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As we all remember, a dWord consists of 4Bytes... Here comes the fun part: What is stored where?

Sounds like a daft question, doesn't it? Actually, it's quite important.

the S5(and all the rest of the series) are what is known as Little Endian. What that means is that they store the least significant part of a Word or dWord on the lowest address. (so does every PC)

Sounds plausible, maybe even logical?

Not so. The PalmPilot, the Mac(I think), and many other computers, are Big Endian, meaning that they store the most significant part of the Word/dWord on the lowest address. Anyone planning to do ANY file converters should stop and think about this, and then check it carefully before starting any work...

Anyone doing any direct access to any file should consider that. (Maybe that garbage you tried to read in a HEX editor will look different the other way around?)

This is of course because a S5 will put the least significantpart of a Word/dWord in the file, followed by the more significant parts after it, while the palmPilot will put the most significant part first.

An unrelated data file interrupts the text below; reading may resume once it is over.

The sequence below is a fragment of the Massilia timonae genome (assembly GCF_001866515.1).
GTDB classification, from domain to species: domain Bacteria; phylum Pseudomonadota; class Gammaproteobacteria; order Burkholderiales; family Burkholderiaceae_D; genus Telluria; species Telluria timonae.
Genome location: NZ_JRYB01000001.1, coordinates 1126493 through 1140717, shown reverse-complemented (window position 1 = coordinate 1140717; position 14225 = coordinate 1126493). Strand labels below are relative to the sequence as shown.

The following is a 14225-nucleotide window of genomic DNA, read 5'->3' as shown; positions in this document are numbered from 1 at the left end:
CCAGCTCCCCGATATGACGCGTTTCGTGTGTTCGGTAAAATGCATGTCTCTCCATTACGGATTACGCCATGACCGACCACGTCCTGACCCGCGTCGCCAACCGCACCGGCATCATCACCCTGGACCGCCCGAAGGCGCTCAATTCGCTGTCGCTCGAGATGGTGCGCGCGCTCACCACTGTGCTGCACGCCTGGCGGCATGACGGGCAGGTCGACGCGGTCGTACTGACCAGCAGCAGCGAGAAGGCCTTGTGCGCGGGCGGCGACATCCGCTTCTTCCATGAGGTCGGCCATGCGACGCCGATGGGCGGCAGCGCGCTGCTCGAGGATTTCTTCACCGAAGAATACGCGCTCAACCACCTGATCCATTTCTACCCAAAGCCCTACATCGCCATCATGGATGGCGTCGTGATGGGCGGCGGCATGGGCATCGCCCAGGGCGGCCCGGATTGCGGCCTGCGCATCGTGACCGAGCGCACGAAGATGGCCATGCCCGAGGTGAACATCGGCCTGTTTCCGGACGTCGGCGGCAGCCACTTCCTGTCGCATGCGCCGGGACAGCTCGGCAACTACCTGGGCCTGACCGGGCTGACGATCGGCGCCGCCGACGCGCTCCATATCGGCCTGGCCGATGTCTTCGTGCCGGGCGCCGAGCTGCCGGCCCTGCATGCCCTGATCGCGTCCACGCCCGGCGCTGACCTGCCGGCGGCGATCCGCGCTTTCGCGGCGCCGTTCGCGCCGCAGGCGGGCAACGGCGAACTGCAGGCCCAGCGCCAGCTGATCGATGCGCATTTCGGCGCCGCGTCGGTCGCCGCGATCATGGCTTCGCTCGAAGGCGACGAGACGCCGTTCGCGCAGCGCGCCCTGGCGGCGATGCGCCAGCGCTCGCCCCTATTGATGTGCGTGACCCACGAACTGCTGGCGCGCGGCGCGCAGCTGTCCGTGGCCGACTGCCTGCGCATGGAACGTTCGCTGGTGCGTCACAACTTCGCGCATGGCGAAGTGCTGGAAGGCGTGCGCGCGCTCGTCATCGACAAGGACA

Now, how many would like to know about Floating point variables?

If you're smart, you will NOT want to know about them! And I have NO intention of trying to explain them. I have trouble enough understanding them myself...

Binary Coded Decimal (BCD). Isn't all dcimal numbers encoded in the binary system? Yes, but that's no what this means. Once upon a time a bastard said: 'Why don't we split the Bytes into Nibbles, and let every nibble represent a Decimal number, utilizing only 100 of the 256 possible cominations of every Byte?' And then were created the BCD monster. The only reason for using it is for easier screen representation... The result? just about every Microprocessor created have inbuilt commands to convert to and from this format. some even have functions for doing math in this format... Hopefully, you'll never have to work with it.(Unless you do any assembly programming :-)

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